Why are some protein powders not suitable for vegans?
For many years there were hardly any protein powders suitable for vegans. They usually contained whey protein, derived from milk. There are also several other protein sources that can cause problems. So can vegans eat protein shakes? The answer is “yes” if they avoid these ingredients:
- Whey protein – the most common animal product
- Beef protein
- Albumen – a protein derived from egg
Some protein powders will also contain other ingredients, such as digestive enzymes and probiotics. These can also be derived from animals, so are unsuitable for vegans.
Best vegan protein powders
I’m delighted that the situation has changed dramatically over the last few years. There are more and more vegan athletes, who find that their recovery is better on a vegan diet. Better recovery means the possibility of more, and more effective, training. Even the main producers, such as UK Bulk Powders, have added vegan lines to what they sell.
Here are my reviews. (Please note I have no link to any of these producers either financially or in any other way.) I find that all protein shakes are best made and left for at least half and hour before drinking.
I really like the Revolution Foods range. This is partly because their whole range is vegan. They have protein shakes, mass gainer shakes, superfood blends, digestive support and much more. I haven’t tried the whole range yet. My favourite so far is their premium blend Wild Berry Flavoured Vegan Protein Powder. It contains bio-fermented pea and UK hemp proteins. This gives 22g of protein and 113 Kcal per 30g serving. The potent anti-inflammatory agent, curcumin, is also included. The instructions tell you to mix it with a milk, but I prefer it just mixed with water. Sometimes I add some frozen berries – blueberries, fruit of the forest, strawberries or raspberries.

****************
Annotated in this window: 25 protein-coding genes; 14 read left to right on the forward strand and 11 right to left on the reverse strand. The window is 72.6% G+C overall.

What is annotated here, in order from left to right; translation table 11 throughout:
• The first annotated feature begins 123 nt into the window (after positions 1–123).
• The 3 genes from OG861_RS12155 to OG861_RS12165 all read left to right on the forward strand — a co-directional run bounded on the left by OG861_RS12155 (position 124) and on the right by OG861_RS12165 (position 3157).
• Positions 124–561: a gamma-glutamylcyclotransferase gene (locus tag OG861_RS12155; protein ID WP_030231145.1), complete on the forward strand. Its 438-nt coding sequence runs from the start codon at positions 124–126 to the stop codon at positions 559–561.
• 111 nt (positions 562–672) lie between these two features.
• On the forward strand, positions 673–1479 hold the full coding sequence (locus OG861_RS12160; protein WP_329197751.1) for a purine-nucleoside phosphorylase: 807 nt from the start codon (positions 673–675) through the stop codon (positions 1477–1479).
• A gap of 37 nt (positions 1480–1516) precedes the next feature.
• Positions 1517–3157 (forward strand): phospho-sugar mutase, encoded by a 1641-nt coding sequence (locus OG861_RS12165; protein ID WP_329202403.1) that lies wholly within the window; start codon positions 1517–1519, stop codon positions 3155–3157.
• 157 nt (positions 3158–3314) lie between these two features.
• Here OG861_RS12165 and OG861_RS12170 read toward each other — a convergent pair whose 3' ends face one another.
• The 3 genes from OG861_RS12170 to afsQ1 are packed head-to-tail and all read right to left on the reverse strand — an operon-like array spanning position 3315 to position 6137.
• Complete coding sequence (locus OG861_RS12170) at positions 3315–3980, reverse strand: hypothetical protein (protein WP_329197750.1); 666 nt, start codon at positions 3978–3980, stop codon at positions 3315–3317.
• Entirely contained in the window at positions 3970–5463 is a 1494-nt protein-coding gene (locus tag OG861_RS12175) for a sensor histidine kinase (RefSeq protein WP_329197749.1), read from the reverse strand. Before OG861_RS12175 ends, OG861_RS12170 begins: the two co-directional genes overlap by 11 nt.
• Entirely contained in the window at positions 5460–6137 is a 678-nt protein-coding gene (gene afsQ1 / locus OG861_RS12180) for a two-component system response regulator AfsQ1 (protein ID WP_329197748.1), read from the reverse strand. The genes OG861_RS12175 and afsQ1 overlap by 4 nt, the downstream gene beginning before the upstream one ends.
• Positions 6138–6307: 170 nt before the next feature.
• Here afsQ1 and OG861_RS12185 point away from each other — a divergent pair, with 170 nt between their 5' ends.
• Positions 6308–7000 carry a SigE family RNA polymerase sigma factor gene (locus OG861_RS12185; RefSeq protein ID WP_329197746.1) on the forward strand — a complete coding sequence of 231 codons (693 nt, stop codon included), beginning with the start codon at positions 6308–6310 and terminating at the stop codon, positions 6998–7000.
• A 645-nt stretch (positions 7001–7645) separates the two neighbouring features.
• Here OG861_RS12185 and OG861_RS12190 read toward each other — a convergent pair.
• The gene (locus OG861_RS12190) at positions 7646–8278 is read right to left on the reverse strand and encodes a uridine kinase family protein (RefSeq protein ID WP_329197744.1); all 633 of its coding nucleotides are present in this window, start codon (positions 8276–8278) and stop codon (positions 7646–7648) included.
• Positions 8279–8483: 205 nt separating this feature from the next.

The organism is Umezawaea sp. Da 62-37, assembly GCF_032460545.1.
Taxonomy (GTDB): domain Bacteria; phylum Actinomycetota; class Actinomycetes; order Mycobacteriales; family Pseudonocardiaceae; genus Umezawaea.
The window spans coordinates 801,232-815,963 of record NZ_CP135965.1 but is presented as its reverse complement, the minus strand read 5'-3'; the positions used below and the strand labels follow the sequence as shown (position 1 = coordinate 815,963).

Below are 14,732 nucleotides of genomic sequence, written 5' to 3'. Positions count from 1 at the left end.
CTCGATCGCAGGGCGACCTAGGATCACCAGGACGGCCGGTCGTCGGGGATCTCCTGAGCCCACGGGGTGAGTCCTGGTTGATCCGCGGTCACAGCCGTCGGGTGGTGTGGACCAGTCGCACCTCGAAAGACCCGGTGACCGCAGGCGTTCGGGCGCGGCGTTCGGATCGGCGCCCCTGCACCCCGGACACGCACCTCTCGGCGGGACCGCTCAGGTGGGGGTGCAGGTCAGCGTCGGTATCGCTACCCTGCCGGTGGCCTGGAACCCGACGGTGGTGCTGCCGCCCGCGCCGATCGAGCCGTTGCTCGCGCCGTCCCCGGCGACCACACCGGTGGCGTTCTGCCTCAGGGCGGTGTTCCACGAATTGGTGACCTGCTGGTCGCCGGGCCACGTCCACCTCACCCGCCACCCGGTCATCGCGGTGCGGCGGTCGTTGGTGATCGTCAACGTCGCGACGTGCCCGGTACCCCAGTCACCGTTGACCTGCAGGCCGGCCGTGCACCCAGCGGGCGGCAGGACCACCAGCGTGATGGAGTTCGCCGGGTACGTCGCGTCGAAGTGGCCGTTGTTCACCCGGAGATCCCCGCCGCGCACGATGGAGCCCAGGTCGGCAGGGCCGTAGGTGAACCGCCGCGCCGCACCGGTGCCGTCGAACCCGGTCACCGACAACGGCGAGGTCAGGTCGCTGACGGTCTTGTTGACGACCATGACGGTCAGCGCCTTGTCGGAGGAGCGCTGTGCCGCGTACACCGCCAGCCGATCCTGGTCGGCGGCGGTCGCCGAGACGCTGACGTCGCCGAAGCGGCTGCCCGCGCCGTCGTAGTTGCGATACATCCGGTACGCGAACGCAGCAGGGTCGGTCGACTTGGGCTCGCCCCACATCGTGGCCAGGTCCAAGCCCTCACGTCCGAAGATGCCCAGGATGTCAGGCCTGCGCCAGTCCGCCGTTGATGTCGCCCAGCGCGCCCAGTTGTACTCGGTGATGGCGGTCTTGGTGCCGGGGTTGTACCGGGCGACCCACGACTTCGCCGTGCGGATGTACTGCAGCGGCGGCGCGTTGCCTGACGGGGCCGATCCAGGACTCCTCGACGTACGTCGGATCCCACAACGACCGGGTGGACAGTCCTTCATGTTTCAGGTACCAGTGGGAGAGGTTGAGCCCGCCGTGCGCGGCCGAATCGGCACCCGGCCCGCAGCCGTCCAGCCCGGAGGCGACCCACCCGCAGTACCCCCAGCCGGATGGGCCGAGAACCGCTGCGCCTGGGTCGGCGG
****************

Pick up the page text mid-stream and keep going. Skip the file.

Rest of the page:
I also like Bulk Powders Vegan Protein Powder. It comes in different flavours and I particularly like the Chocolate and the Strawberry. This is mixed with water. Each serving provides 23g of plant-based protein from pea, rice, pumpkin, flax and quinoa protein.
I took a bag of Strawberry flavoured on a recent business and tourist trip to Russia. I was worried that I might struggle to find vegan food to eat, as I had a very tight schedule. It was certainly difficult while I was at a business conference in Moscow. I wanted to eat out with colleagues that I rarely see. Some days I would have a protein shake before I went out in the evening. Then I didn’t mind if my meal was very limited.
I then did a tourist leg to St Petersburg and found a wonderful vegan restaurant called Mir via Happy Cow. (This is a great vegan resource when you are travelling.) It was wonderful to have such great vegan food, but I was very happy that I’d taken my protein shake with me.
Homemade vegan protein shake recipe
After I’ve finished the gym and before I bike home I usually sit and drink a homemade vegan protein shake. It’s very simple to make and one of the cheapest, wholesome shakes you can make. And it’s just three (or four) ingredients:
- 30 gms of Good Hemp Raw 50% Protein – you could, of course, use other brands
- 250 ml of coconut milk
- 1 ripe banana
- 1 heaped teaspoon of cocoa powder (optional)
I put this in a Nutribullet and whizz it till everything is smooth and creamy. Hemp is a great source of protein. It’s also very good environmentally as it is extremely resistant to insects, so it is naturally grown organically.
You may well find other great protein blends that you like – it’s definitely a matter of personal taste. But there are two things you definitely need to know. A vegan diet is fine for even elite athletes. You will be bedazzled by the range of vegan protein shakes available now.
I regularly post short videos of me lifting weights in the gym on my Instagram feed #fitover70 #veganfitness